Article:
The United States on Monday said it believe in countering disinformation with information, as it reiterated a rejection of Pakistan Tehreek-e-Insaf (PTI) Chairman Imran Khan’s allegations of Washington instigating regime change in Pakistan.
“What we can do is counter disinformation, misinformation with information,” State Department spokesperson Ned Price told a regular press briefing while responding to a question on whether Khan’s statements risked damaging ties between Washington and Islamabad. Stressing that there was no truth to the allegations, he added: “We won’t let propaganda, we won’t let misinformation or disinformation get in the way of an important bilateral relationship, including our valued bilateral partnership with Pakistan.”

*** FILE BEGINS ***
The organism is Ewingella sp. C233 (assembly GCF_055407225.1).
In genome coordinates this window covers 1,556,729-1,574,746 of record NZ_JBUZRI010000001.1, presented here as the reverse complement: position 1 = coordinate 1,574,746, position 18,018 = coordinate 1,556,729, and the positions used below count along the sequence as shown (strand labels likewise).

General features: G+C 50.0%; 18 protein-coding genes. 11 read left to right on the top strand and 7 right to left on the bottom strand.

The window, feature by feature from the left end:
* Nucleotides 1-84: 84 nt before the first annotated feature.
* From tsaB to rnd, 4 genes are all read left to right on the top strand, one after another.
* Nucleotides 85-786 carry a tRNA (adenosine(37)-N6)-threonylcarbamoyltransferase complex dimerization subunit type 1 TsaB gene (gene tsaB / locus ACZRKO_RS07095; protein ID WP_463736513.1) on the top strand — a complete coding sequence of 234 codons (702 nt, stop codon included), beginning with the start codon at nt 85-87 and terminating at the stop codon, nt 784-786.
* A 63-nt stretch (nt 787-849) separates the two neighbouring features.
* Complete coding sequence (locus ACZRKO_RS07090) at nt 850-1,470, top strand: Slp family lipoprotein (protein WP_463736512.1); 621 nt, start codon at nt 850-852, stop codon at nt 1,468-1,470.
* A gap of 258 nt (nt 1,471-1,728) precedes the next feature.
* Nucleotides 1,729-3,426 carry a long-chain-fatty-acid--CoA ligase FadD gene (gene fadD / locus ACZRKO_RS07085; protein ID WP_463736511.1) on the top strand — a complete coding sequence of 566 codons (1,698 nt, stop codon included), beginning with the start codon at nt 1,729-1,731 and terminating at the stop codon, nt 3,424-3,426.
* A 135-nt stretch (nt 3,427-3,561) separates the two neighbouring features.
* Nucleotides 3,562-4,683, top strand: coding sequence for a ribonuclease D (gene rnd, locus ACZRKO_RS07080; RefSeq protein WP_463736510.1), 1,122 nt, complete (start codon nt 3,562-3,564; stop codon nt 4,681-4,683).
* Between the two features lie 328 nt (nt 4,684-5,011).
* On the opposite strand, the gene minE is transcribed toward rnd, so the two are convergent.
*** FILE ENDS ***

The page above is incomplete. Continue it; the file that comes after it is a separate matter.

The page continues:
The U.S. values the “longstanding” cooperation with Pakistan, he said. “We’ve always viewed a prosperous and democratic Pakistan as critical to our interests. That remains unchanged,” he added.
Khan is currently leading a long march on Islamabad that commenced in Punjab capital Lahore on Oct. 28 and is expected to reach the federal capital sometime next week. Despite the armed forces, the ruling coalition and the U.S. repeatedly denying his allegations, he has used speeches during the long march to reiterate claims that his government was ousted through a foreign conspiracy.
To another question on general elections in Pakistan and whether the U.S. had raised the issue of ensuring free and fair polls with the government, Price said Washington always supported the peaceful upholding of constitutional and democratic principles “not just in Pakistan, around the world.”
He said these issues were discuss “with all of our partners” around the world.